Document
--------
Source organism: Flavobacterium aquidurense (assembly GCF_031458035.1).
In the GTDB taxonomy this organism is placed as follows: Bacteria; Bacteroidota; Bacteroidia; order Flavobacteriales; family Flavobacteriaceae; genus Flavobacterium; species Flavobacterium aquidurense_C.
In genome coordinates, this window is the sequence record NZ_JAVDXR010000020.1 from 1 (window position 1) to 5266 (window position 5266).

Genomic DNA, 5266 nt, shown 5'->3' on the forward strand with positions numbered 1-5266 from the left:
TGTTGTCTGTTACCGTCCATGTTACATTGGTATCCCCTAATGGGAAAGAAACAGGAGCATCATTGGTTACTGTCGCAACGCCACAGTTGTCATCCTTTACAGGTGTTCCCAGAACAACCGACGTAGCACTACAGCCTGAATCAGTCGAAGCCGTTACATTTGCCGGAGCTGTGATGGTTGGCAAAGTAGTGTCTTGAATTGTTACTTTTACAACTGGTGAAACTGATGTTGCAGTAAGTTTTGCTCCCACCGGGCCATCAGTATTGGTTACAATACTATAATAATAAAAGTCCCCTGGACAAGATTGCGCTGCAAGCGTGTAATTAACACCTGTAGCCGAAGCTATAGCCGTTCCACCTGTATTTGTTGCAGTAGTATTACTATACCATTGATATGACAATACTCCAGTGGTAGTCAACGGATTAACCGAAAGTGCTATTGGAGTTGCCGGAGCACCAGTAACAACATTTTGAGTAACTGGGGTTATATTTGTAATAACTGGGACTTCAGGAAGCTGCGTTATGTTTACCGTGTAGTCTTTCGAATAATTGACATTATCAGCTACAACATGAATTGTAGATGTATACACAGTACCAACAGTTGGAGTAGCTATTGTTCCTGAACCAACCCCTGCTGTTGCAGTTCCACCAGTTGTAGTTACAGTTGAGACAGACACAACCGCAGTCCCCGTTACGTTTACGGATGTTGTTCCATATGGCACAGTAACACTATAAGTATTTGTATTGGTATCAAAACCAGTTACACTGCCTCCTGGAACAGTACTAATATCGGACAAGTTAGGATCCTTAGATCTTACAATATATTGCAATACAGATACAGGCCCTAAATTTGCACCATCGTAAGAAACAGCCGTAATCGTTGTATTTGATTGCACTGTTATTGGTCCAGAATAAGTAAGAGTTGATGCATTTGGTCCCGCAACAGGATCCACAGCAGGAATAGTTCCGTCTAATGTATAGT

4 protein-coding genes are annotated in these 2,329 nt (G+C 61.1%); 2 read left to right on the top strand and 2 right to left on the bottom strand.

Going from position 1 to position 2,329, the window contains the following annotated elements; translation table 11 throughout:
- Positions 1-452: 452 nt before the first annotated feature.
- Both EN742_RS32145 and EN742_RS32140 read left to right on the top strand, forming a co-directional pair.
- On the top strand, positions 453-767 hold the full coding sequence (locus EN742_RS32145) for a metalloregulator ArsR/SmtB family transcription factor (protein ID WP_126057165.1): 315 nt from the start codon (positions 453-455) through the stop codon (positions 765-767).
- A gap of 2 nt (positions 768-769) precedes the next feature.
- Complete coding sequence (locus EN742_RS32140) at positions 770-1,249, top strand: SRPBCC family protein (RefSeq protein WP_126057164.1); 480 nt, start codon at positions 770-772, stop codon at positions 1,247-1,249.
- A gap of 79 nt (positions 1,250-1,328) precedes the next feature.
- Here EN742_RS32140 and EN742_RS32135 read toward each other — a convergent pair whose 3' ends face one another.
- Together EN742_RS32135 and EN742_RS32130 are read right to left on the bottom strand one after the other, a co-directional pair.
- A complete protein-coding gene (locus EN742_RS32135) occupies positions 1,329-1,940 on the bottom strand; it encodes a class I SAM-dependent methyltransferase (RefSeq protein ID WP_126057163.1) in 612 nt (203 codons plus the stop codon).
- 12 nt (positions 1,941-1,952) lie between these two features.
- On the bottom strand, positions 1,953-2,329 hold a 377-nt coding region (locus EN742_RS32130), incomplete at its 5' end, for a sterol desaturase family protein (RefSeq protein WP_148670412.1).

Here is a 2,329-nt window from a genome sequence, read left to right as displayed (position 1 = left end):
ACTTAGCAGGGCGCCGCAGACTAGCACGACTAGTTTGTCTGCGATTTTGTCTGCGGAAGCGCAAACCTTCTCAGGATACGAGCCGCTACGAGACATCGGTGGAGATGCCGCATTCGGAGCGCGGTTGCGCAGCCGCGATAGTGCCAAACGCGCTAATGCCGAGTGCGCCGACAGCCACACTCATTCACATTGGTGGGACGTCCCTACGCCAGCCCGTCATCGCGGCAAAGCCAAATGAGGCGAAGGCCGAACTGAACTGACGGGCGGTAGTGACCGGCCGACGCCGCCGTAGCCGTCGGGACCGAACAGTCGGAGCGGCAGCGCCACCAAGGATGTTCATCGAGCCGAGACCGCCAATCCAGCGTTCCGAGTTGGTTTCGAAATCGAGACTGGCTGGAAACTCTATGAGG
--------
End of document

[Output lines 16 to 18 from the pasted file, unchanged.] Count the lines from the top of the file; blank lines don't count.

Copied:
- A complete protein-coding gene (locus EN742_RS32135) occupies positions 1,329-1,940 on the bottom strand; it encodes a class I SAM-dependent methyltransferase (RefSeq protein ID WP_126057163.1) in 612 nt (203 codons plus the stop codon).
- 12 nt (positions 1,941-1,952) lie between these two features.
- On the bottom strand, positions 1,953-2,329 hold a 377-nt coding region (locus EN742_RS32130), incomplete at its 5' end, for a sterol desaturase family protein (RefSeq protein WP_148670412.1).